[Expanded newborn screening in the Region of Murcia, Spain. Three-years experience.]
ABSTRACT BACKGROUND AND OBJECTIVE: The early detection of inborn errors of metabolism by mass spectrometry allows expanding the traditional neonatal screening of phenylketonuria and congenital hypothyroidism to test for aminoacidopathies, fatty acid oxidation disorders and organic acid metabolic disorders. Cystic fibrosis and biotinidase deficiency screening is implemented in the Region of Murcia. The aim of the study is to describe our experience in the expanded neonatal screening and to define the prevalence of each of the metabolic disorders early detected. PATIENTS AND METHODS: Since March 2007 until October 2010, a total of 71,595 neonates were screened with this expanded program by mass spectrometry, fluoroimmunoassay or colorimetric methods. RESULTS: Thirty-eight patients (prevalence 1:1,884) were diagnosed of inborn errors of metabolism by mass spectrometry, 13 patients of cystic fibrosis (prevalence 1:5,507), 38 of congenital hypothyroidism (prevalence 1:1,884) and one of biotinidase deficiency. To date, the global frequency of inborn errors of metabolism is estimated to be 1:804. The positive predictive value for the results obtained by mass spectrometry was 20.25%. Two false negative patients were not identified (cystic fibrosis and methylmalonic aciduria patients) and 6 non neonatal patients were detected through expanded neonatal screening. CONCLUSIONS: Our data support the necessity of unifying the set of metabolic diseases to be screened in all Regions of Spain for early detection of a defined panel of inborn errors of metabolism and to provide every newborn the same opportunities to be early diagnosed.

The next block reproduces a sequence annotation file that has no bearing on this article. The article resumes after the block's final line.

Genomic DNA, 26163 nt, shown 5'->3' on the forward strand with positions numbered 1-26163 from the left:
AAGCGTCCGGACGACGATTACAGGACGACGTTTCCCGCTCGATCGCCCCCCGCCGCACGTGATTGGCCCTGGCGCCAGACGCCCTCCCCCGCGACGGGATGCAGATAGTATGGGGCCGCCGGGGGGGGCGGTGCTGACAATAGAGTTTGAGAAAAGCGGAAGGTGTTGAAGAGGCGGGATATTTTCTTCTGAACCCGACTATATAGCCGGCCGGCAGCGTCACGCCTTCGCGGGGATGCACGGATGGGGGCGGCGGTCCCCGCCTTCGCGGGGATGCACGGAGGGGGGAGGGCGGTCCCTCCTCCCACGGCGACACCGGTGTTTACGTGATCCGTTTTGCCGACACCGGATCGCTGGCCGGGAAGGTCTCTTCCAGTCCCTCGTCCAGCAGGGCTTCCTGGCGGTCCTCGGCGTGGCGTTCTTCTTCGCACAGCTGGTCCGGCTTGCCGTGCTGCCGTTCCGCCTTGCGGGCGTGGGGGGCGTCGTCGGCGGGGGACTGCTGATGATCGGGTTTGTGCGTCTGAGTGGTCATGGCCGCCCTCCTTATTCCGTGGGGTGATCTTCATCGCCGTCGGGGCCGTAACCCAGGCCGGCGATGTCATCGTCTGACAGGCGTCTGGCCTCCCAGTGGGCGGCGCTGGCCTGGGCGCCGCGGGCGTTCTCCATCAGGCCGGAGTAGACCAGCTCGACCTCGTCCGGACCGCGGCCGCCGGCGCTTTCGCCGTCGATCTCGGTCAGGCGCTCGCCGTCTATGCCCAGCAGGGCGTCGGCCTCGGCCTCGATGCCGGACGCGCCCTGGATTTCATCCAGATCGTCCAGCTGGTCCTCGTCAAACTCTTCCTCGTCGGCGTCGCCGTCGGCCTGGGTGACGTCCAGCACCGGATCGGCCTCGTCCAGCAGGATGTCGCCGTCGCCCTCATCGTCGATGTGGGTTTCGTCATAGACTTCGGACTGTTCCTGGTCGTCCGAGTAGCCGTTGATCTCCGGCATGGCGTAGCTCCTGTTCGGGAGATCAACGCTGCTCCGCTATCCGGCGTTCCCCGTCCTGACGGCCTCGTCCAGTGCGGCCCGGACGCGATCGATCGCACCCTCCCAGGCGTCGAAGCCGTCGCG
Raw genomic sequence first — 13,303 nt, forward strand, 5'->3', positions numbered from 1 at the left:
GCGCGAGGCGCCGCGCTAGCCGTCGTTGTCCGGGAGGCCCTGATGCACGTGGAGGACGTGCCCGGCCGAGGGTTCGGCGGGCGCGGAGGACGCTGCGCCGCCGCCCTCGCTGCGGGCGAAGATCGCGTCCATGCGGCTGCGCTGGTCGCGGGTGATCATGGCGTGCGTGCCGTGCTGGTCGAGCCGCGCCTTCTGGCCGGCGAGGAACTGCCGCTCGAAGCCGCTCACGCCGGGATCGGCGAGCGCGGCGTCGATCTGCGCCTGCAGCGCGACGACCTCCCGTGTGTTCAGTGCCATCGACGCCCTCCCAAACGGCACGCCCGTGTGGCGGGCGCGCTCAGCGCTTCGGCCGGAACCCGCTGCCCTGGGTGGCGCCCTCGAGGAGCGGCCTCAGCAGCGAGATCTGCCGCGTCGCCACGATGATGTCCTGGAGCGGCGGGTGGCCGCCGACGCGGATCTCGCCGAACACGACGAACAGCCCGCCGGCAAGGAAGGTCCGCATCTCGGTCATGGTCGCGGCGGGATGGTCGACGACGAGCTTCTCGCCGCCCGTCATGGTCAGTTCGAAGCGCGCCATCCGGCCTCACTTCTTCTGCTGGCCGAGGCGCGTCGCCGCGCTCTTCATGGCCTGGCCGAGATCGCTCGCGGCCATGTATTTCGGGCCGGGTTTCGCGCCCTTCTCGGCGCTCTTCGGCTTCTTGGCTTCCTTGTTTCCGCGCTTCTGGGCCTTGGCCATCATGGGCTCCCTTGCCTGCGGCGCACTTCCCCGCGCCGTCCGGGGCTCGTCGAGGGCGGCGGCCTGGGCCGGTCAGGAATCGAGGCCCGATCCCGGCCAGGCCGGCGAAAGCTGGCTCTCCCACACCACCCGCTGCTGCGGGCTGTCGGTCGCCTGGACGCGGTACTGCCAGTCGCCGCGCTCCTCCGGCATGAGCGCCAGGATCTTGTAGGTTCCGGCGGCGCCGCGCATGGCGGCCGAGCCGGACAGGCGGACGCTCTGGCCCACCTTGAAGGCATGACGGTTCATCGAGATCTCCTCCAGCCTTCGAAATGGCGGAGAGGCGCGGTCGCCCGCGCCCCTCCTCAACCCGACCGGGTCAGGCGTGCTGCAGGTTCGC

- Medicina Clínica 05/2013; · 1.25 Impact Factor
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ABSTRACT: Mineral bone disease is more common in phenylketonuric patients. The objectives of this study were to determine the usefulness of biochemical bone markers to identify phenylketonuric patients with mineral bone disease (MBD) and know the underlying bone remodeling alterations. Cross-sectional study of 43 phenylketonuric patients>7 years (range: 7.1-41 years). A nutritional survey was performed and bone alkaline phosphatase (BAP), procollagen type 1 N-terminal propeptide (PNP-1), beta-crosslaps and ratio calcium/creatinine in urine were determined. A percentage of 20.9 of patients had pathological biochemical bone markers, 90% of them being adults. BAP was decreased in 70% of them and beta-crosslaps in 42.8%. BAP values were more often pathological in phenylketonuric patients with a late diagnosis (41.7 vs. 10.7%; P<.05) and in patients with MBD (60 vs. 14.3%; P<.05). PNP-1 values and calcium/creatinine were similar among all phenylketonuric patients regardless of presenting MBD, late diagnosis or tetrahydrobipterin treatment (enzyme cofactor). Patients with decreased BAP and beta-crosslaps had lower natural protein intake: BAP (0.21±0.13 vs. 0.65±0.65g/kg; P<.05); beta-crosslaps (0.29±0.23 vs. 0.65±0.66g/kg; P<.05). None of the tetrahydrobiopterin treated patients showed altered values of BAP, PNP-1 or calcium/creatinine. Adult phenylketonuric patients with lower natural protein intake tend to have lower values of BAP, which is a marker that may be useful to identify patients at risk for MBD.Medicina Clínica 02/2014; · 1.25 Impact Factor
Article: [Reply.]Medicina Clínica 05/2013; · 1.25 Impact Factor